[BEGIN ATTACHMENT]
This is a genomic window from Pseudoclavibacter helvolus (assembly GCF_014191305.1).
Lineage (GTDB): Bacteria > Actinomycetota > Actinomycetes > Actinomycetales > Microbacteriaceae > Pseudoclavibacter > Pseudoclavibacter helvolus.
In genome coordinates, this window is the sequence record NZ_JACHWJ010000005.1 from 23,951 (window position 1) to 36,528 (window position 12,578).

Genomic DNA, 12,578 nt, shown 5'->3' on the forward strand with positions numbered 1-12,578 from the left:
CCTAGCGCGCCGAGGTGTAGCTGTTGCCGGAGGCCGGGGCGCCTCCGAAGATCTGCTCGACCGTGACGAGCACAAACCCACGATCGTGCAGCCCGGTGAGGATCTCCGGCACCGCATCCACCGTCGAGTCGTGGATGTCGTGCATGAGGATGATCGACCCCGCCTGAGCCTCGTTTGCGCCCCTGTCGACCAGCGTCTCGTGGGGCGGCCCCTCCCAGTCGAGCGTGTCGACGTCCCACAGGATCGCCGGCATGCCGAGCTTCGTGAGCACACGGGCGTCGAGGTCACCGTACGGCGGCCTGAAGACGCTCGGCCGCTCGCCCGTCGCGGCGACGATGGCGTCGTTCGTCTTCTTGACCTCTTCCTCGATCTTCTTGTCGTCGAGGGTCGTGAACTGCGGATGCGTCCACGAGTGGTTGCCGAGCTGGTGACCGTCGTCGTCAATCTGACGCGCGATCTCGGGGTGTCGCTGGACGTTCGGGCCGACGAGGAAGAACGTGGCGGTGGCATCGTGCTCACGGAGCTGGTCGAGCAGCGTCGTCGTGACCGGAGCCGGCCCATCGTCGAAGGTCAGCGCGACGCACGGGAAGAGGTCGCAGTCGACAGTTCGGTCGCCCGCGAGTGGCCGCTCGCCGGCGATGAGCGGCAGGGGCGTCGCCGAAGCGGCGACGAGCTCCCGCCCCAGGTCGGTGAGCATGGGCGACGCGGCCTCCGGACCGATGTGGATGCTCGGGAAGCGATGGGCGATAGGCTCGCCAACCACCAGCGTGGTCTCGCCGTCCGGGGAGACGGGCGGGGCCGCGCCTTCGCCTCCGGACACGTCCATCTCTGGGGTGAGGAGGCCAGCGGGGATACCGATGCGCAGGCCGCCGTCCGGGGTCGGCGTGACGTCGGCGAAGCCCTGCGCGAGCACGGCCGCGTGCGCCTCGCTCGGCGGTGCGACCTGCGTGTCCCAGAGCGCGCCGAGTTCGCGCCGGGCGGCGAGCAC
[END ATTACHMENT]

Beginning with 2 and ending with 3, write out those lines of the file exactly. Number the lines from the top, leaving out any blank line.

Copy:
Lineage (GTDB): Bacteria > Actinomycetota > Actinomycetes > Actinomycetales > Microbacteriaceae > Pseudoclavibacter > Pseudoclavibacter helvolus.
In genome coordinates, this window is the sequence record NZ_JACHWJ010000005.1 from 23,951 (window position 1) to 36,528 (window position 12,578).